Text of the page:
Thirdly, a free Baluchistan will obviate the development of strategic bases such as Gwadar along the Pakistani coast, from Karachi to Bandar Abbas. Fourthly, a free Baluchistan would likely be followed by the freedom of Sindh, leaving Punjab as the lone hostile neighbor. Punjab will be surrounded by the hostile states of India, Baluchistan, Afghanistan and Sindh; hence, it will be very easy to keep the enemy under control. Besides, Punjab will continue to act as a buffer between the disturbances of the North Western Frontier Province (NWFP) and India. This scenario would likely shatter the backbone of transnational Islamist extremism, leaving India with more resources for economic development in a peaceful South Asia.

However, the project has its own complications. India might face opposition from Iran and Afghanistan as Baluch land also lies under the territorial control of Iran and Afghanistan. Secondly, in the light of Indo-US and Indo-Saudi relations getting stronger, Indian influence in Baluchistan might be used by the US and the Saudis to frustrate Iran.

Further, Chinese interests and Russia’s growing friendship with Iran, eager to build its economic and military strength, might lead to the emergence of the Baluch region as a new theater for superpower rivalries. And the absence of an organized national movement, the dominance of tribal leaders with shifting loyalties, the large presence of Afghan settlers and heavy Pakistani repression could all challenge India in Baluchistan. In the process, there are chances that the Baluch people might suffer further instead of gaining anything.

Hence, India needs to pursue a systematic, organized and policy-driven approach. First and foremost, India needs to educate Indians on the issue of Baluchistan. I have come across research scholars in elite Indian institutions possessing no idea of Baluchistan’s location on the map, and youngsters who could become diplomats possess no sound knowledge of the issue. Education and awareness could begin with television programs, courses, seminars and conferences in schools, colleges and universities.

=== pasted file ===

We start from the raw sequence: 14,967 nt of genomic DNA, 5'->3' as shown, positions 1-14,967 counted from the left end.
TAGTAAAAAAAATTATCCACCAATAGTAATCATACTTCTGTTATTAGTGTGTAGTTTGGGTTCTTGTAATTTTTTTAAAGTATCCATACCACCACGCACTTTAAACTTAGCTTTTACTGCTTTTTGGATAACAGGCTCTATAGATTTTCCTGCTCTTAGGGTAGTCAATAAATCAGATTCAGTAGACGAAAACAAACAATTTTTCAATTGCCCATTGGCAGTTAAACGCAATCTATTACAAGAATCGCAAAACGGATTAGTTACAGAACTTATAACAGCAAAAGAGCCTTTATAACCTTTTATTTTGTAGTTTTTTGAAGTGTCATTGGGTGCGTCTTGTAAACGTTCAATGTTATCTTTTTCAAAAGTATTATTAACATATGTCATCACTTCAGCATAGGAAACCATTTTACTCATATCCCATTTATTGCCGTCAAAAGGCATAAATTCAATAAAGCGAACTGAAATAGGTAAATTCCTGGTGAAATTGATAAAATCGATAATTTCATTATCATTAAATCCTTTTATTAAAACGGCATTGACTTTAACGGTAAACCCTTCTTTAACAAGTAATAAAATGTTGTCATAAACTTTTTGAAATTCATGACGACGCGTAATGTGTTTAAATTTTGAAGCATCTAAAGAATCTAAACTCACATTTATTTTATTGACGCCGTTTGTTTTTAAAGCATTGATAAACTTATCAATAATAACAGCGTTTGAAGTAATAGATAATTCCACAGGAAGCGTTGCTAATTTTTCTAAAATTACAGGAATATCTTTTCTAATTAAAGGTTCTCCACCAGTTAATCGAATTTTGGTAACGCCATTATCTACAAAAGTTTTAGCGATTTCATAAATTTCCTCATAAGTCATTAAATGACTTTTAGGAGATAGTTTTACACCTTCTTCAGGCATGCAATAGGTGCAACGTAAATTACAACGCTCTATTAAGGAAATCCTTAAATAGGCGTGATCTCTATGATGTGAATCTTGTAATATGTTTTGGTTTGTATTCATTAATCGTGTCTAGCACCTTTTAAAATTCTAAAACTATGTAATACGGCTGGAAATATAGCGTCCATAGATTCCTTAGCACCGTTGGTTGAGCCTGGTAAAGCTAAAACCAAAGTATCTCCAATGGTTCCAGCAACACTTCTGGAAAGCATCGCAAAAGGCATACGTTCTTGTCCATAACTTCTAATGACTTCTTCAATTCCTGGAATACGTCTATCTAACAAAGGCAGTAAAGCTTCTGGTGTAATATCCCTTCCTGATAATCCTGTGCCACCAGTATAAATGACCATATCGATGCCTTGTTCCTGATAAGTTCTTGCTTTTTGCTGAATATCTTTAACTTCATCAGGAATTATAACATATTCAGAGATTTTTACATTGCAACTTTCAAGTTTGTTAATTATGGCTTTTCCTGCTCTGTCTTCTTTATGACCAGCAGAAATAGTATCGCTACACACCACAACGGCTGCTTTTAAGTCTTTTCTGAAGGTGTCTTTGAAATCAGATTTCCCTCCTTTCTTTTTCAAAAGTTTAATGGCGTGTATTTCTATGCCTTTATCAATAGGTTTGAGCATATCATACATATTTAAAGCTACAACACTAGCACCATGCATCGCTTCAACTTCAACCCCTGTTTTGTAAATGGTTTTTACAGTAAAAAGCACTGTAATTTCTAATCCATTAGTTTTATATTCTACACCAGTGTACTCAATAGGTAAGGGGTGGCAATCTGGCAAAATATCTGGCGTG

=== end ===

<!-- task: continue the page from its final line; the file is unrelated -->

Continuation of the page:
Secondly, India needs to declare in clear terms its diplomatic and moral support in international fora to the Baluch cause. Finally, India should help Baluch rebels develop an organized freedom movement, which involves financial help, logistical support and training – a job which needs an enhancement of our intelligence footprint in the region through coordination between RAW and possibly other such agencies of Afghanistan, Iran and Israel. India has already done that with Muktibahini of Bangladesh and has the ability to do it again. In the immediate future, India could begin with lobbying for a UN declaration against genocide in Baluchistan.

The time has already come and the expectations are high. India needs to pursue a clear, professional and aggressive approach in supporting the Baluch movement. This time, India needs to be consistent and continue the fight until the objective is achieved. India has had a history of flip-flops in Baluch policy. India abandoned the Baluch cause mid-way in the 1970s to woo General Zia, which left the Baluch agitated while India suffered at the hands of General Zia. India needs to come out of systemic nervousness, confusion and timidity. But this requires strong decision-making and resolve at the political level rather than leaving matters to bureaucrats.

Abhinav Pandya is a Cornell University graduate in Public Affairs and a policy analyst specialising in counter-terrorism and international relations. He tweets at @abhinavpandya.